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December 27

1. The Holy Protomartyr Stephen the Archdeacon
Stephen was a kinsman of the Apostle Paul and one of those Jews who lived in the Hellenic provinces. Stephen was the first of the seven deacons whom the holy apostles ordained and appointed to the service of assisting the poor in Jerusalem. For this, he is called the archdeacon. By the power of his faith, Stephen worked great miracles among the people. The wicked Jews disputed with him, but they were always defeated by his wisdom and the power of the Spirit, Who acted through him. Then the shameful Jews, accustomed to calumnies and slander, incited the people and the elders of the people against the innocent Stephen, slandering him as though he had blasphemed against God and against Moses. False witnesses were quickly found who confirmed this. Stephen then stood before the people, and all saw his face as it had been the face of an angel (Acts 6:15), that is, his face was illumined with the light of grace as was once the face of Moses when he spoke with God. Stephen opened his mouth and enumerated the many good works and miracles that God had performed in the past for the people of Israel, as well as the many crimes and opposition to God on the part of this people. He especially rebuked them for the killing of Christ the Lord, calling them betrayers and murderers (Acts 7:52). And while they gnashed their teeth, Stephen beheld and saw the heavens open and the glory of God. That which he saw, he declared to the Jews: Behold, I see the heavens opened and the Son of Man standing on the right hand of God! (Acts 7:56). Then the malicious men took him outside the city and stoned him to death. Among his persecutors was his kinsman Saul, later the Apostle Paul. At that time, the Most-holy Theotokos, standing on a rock at a distance with St. John the Theologian, witnessed the martyrdom of this first martyr for the truth of her Son and God, and she prayed to God for Stephen. This occurred one year after the descent of the Holy Spirit upon the apostles. Gamaliel, a prince of the Jews and a secret Christian, clandestinely took St. Stephen's body and buried it on his own estate. Thus, this first among the Christian martyrs gloriously reposed and took up his habitation in the Kingdom of Christ God.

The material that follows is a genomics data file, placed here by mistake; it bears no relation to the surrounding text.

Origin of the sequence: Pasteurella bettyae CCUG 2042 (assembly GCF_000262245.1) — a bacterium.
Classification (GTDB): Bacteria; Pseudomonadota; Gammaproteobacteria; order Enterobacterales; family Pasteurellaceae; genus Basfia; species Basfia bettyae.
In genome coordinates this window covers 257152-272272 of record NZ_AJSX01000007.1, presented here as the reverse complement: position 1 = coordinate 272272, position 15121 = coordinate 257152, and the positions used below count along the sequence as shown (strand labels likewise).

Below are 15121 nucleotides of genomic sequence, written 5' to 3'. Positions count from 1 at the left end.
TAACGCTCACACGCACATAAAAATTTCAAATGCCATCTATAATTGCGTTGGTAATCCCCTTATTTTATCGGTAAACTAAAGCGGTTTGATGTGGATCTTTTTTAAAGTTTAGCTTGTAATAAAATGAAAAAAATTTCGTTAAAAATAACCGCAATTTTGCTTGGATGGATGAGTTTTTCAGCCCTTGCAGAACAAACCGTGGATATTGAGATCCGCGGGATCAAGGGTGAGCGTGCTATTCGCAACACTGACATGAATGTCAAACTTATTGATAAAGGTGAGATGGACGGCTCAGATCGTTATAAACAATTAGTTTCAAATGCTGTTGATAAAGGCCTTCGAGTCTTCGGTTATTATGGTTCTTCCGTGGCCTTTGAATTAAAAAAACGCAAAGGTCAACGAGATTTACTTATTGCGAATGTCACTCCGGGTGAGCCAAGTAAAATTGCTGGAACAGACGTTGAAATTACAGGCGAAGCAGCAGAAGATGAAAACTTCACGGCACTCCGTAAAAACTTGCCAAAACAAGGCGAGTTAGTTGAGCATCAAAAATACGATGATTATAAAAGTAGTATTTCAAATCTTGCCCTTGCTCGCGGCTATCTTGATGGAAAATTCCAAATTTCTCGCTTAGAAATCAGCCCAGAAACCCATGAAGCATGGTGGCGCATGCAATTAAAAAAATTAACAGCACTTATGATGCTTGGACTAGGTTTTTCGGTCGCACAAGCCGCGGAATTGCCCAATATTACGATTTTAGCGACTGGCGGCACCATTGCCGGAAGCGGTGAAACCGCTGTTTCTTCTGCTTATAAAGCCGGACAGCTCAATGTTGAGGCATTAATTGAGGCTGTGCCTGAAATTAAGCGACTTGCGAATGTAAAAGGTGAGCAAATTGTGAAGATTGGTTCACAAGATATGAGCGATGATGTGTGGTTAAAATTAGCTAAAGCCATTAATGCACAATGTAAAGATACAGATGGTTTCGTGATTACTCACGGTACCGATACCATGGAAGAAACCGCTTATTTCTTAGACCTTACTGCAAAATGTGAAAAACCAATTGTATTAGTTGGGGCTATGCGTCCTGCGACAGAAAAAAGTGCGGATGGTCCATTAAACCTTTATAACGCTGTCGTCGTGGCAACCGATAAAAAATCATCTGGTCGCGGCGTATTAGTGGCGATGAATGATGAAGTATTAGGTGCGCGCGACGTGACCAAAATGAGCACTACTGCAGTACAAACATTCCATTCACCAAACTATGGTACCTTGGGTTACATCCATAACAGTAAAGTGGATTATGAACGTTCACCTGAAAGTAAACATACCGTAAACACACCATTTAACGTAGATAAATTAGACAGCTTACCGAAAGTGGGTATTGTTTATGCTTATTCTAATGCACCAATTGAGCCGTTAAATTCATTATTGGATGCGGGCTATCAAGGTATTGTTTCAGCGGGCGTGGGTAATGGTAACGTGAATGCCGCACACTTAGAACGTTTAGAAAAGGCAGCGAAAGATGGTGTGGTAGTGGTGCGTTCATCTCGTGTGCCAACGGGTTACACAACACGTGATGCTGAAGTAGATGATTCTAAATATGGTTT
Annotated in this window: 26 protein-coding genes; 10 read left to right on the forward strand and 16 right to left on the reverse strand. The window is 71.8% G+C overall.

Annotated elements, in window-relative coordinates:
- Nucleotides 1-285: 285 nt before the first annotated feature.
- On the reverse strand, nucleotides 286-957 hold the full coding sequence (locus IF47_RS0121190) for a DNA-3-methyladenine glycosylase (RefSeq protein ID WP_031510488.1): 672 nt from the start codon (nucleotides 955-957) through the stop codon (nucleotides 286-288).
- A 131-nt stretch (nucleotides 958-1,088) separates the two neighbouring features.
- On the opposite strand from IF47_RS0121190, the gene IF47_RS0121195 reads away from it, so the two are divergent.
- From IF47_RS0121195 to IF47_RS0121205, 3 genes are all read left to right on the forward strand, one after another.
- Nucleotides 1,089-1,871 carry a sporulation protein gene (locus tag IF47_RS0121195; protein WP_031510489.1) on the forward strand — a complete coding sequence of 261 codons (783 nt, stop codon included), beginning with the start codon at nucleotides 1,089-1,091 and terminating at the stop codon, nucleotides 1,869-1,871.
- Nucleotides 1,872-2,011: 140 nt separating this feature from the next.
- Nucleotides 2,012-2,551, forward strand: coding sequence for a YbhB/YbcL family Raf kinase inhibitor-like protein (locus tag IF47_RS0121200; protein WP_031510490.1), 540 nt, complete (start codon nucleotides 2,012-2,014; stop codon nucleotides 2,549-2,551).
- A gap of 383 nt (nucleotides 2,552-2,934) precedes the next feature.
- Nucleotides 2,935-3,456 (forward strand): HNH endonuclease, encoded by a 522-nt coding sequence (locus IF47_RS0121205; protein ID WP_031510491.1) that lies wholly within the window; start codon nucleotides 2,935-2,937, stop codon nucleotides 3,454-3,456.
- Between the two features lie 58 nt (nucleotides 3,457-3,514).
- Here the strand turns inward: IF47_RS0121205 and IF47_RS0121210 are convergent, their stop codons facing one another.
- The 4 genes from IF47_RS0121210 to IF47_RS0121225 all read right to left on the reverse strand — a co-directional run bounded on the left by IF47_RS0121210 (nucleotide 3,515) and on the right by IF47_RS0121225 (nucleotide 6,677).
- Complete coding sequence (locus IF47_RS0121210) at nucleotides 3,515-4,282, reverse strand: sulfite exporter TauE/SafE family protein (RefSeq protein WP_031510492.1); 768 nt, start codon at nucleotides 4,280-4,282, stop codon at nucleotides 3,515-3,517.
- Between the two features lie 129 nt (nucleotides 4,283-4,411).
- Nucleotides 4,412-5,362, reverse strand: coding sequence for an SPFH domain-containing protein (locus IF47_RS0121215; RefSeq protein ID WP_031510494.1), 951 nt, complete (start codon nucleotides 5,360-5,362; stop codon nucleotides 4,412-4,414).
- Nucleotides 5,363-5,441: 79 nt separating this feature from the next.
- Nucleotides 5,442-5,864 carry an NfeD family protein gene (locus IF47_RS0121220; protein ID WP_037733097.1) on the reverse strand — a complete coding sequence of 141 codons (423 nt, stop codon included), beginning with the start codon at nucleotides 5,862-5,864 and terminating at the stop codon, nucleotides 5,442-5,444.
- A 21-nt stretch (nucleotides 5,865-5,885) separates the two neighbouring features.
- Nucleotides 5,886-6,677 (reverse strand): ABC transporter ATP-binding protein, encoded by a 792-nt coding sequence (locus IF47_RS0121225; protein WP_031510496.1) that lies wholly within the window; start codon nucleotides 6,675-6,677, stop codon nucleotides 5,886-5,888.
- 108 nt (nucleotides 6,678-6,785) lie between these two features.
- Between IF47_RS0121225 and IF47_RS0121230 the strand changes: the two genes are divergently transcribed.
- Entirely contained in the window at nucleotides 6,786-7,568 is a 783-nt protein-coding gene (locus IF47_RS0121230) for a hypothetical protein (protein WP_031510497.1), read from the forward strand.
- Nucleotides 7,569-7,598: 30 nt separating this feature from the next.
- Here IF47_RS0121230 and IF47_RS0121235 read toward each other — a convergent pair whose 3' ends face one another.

2. The Venerable Martyrs Theodore and Theophanes the Branded


Theodore and Theophanes were blood brothers, born in Palestine and well educated in both secular and spiritual wisdom. They were monks in the community of St. Sava the Sanctified and later were ordained presbyters. They suffered harshly for their defense of icons under three emperors: Leo the Armenian, Michael Balbus and Theophilus. The demented Theophilus beat them with his own hands and ordered that they be branded with iron on their faces with derisive verses, for which they were called ``the Branded.'' They were cast into prison in the town of Apamea in Bithynia. Theodore died there from his pains and wounds. Theophanes, freed at the time of the Emperors Theodore and Michael, was consecrated Metropolitan of Nicaea by Patriarch Methodius. St. Theodore died in the year 833. These two wonderful brothers suffered for Christ and received a wonderful reward from Him in the Immortal Kingdom of Light.


HYMN OF PRAISE
The Holy Protomartyr Stephen the Archdeacon


Upon Stephen, illumined by the Spirit,
The Jewish murderers rushed.
Bloody Stephen knelt
And in a loud voice cried out to God:
``O Lord, Who from the Cross forgave
The greatest sin to ever shake the earth,
The greatest sin that heaven ever beheld,
Thou forgavest Thy murderers.
Now, O Most-gracious One, forgive mine also!
This crime-what is it compared to that one?
And I, what am I, compared to my Lord?''
Saying this he gave his spirit to God.
The angry elders, ugly cowards,
Dispersed after they killed him.
Then from heaven angels flew down
Around the body of the Protomartyr.
They chanted a hymn in chorus to him